?? 1815 or 1915?
“"I fancied myself as some kind of god....It is a sort of disease when you consider yourself some kind of god, the creator of everything, but I feel comfortable about it now since I began to live it out.” -- George Soros

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Sertorio
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Re: Boycotts Against China

Post by Sertorio » Fri Jan 14, 2022 1:29 am

Doc wrote:
Thu Jan 13, 2022 6:57 pm
Sertorio wrote:
Thu Jan 13, 2022 9:11 am
SteveFoerster wrote:
Thu Jan 13, 2022 9:00 am
Portugal and the UK also have one of the most longstanding alliances in the world.

https://en.wikipedia.org/wiki/Anglo-Portuguese_Alliance
Which stopped being of any use to us around 1815...
?? 1815 or 1915?
1815, after the Napoleonic wars...Wellington was instrumental in getting Portugal rid of the French armies...

neverfail
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Re: Boycotts Against China

Post by neverfail » Fri Jan 14, 2022 2:25 am

Sertorio wrote:
Fri Jan 14, 2022 1:29 am
Doc wrote:
Thu Jan 13, 2022 6:57 pm
Sertorio wrote:
Thu Jan 13, 2022 9:11 am
SteveFoerster wrote:
Thu Jan 13, 2022 9:00 am
Portugal and the UK also have one of the most longstanding alliances in the world.

https://en.wikipedia.org/wiki/Anglo-Portuguese_Alliance
Which stopped being of any use to us around 1815...
?? 1815 or 1915?
1815, after the Napoleonic wars...Wellington was instrumental in getting Portugal rid of the French armies...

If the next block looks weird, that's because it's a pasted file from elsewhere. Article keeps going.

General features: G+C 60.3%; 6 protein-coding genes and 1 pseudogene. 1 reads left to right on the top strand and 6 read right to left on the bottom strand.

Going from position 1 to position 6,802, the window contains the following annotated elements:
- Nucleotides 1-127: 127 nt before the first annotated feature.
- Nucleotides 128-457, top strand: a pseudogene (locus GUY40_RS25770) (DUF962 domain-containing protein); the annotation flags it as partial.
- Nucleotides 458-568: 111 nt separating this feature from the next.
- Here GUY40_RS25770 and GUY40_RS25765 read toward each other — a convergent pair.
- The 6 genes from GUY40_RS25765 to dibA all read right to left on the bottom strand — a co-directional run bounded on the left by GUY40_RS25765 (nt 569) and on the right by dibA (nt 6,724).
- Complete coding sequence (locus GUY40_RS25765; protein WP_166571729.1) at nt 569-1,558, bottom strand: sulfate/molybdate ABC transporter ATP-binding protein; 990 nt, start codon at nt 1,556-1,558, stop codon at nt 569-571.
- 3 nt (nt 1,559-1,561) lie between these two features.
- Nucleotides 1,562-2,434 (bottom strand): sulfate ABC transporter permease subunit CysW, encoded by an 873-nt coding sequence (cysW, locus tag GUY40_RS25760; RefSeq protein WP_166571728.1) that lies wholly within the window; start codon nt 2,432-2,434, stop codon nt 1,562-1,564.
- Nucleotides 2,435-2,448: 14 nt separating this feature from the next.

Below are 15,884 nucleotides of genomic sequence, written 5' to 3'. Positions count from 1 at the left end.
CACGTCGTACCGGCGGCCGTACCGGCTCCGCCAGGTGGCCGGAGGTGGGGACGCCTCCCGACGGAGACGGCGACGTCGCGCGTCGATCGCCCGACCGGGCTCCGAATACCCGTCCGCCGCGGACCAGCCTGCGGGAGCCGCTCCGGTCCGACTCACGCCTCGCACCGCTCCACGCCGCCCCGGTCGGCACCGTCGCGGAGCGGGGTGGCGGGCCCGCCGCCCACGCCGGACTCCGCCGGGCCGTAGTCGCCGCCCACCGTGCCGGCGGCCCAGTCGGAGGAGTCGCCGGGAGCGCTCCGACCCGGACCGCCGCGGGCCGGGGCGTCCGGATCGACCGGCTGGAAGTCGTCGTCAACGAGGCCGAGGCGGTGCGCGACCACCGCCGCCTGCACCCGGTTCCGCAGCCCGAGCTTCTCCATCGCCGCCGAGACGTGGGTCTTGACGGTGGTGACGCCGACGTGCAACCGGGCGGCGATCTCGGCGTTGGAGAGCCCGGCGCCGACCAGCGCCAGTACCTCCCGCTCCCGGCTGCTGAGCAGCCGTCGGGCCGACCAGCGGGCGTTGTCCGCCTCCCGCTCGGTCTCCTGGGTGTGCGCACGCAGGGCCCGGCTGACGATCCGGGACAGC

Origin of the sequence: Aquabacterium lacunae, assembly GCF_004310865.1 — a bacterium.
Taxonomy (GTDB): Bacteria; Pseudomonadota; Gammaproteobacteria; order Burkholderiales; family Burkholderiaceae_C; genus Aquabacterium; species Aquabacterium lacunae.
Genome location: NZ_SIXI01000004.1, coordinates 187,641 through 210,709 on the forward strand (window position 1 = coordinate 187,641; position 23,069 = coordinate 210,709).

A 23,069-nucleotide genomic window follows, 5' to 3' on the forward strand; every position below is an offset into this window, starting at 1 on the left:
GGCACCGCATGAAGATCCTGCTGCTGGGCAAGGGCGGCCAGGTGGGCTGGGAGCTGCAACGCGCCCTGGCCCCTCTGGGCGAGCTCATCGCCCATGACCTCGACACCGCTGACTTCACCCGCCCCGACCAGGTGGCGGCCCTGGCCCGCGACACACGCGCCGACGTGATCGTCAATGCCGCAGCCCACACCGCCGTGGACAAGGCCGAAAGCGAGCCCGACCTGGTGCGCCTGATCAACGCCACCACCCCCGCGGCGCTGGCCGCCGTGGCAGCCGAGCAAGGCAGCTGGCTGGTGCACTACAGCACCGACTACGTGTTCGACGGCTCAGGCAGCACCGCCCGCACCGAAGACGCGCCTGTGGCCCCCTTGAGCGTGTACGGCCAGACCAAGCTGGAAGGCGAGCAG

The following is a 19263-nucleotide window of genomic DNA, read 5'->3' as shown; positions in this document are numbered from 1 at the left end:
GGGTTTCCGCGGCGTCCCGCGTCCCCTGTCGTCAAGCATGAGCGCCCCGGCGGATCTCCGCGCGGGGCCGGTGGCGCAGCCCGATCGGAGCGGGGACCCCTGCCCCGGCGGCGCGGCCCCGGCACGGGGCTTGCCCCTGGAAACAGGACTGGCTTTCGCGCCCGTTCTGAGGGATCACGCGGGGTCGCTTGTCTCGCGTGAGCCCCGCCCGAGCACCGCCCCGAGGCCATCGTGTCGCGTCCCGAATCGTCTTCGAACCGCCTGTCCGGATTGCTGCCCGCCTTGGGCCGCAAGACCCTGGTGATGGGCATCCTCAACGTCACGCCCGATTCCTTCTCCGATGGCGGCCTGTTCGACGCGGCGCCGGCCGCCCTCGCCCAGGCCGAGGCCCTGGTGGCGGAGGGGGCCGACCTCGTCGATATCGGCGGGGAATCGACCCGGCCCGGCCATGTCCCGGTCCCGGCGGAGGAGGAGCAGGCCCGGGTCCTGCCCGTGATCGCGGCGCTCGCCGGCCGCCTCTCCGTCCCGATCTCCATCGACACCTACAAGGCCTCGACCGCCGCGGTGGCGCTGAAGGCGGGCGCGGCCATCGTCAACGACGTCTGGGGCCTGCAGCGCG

That's so, Sertorio. As the king of Portugal, family and court fled to the safety of Brazil the British placed some of their own army units there apparently to honour their old alliance with Portugal. I can se no other reason for it for for it. 1. Britain's armed strwength lie with its navy; not its army and 2. waging war on the Iberian penimsula contributed nothing obvious to final victory over Napoleon. But it would have loaned credability to the reputation of Britain as a country that honoured its alliances (i.e. it had some propaganda value).

The King of Portugal could not have realised that by placing General Arthur Wellesley (the name of the future Duke of Wellington) jointly in charge of the Portuguese army and the British expeditionary force present he had appointed a battlefield tacticial and military genuis par excellence. I believe that it even took the high command in London years to wake up to the man's merit.